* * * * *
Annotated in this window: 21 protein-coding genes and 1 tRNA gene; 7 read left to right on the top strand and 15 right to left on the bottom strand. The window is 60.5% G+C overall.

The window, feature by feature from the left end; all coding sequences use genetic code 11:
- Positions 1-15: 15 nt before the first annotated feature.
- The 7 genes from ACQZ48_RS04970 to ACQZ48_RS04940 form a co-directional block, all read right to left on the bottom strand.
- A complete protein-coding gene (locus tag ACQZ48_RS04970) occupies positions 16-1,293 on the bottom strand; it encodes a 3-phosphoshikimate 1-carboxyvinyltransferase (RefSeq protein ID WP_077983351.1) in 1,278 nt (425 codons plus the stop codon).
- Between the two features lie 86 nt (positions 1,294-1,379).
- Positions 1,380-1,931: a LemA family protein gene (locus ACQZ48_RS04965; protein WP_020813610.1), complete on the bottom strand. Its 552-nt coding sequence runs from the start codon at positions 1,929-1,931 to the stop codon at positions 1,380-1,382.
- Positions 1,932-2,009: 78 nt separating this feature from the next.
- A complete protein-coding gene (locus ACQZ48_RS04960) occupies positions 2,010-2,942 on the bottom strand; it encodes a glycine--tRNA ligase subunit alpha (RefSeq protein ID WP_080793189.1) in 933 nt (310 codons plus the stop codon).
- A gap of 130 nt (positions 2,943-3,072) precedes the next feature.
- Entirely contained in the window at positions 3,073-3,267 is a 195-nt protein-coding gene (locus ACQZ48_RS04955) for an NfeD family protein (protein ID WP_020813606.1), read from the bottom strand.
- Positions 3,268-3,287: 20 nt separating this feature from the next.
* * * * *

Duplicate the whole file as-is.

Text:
Annotated in this window: 21 protein-coding genes and 1 tRNA gene; 7 read left to right on the top strand and 15 right to left on the bottom strand. The window is 60.5% G+C overall.

The window, feature by feature from the left end; all coding sequences use genetic code 11:
- Positions 1-15: 15 nt before the first annotated feature.
- The 7 genes from ACQZ48_RS04970 to ACQZ48_RS04940 form a co-directional block, all read right to left on the bottom strand.
- A complete protein-coding gene (locus tag ACQZ48_RS04970) occupies positions 16-1,293 on the bottom strand; it encodes a 3-phosphoshikimate 1-carboxyvinyltransferase (RefSeq protein ID WP_077983351.1) in 1,278 nt (425 codons plus the stop codon).
- Between the two features lie 86 nt (positions 1,294-1,379).
- Positions 1,380-1,931: a LemA family protein gene (locus ACQZ48_RS04965; protein WP_020813610.1), complete on the bottom strand. Its 552-nt coding sequence runs from the start codon at positions 1,929-1,931 to the stop codon at positions 1,380-1,382.
- Positions 1,932-2,009: 78 nt separating this feature from the next.
- A complete protein-coding gene (locus ACQZ48_RS04960) occupies positions 2,010-2,942 on the bottom strand; it encodes a glycine--tRNA ligase subunit alpha (RefSeq protein ID WP_080793189.1) in 933 nt (310 codons plus the stop codon).
- A gap of 130 nt (positions 2,943-3,072) precedes the next feature.
- Entirely contained in the window at positions 3,073-3,267 is a 195-nt protein-coding gene (locus ACQZ48_RS04955) for an NfeD family protein (protein ID WP_020813606.1), read from the bottom strand.
- Positions 3,268-3,287: 20 nt separating this feature from the next.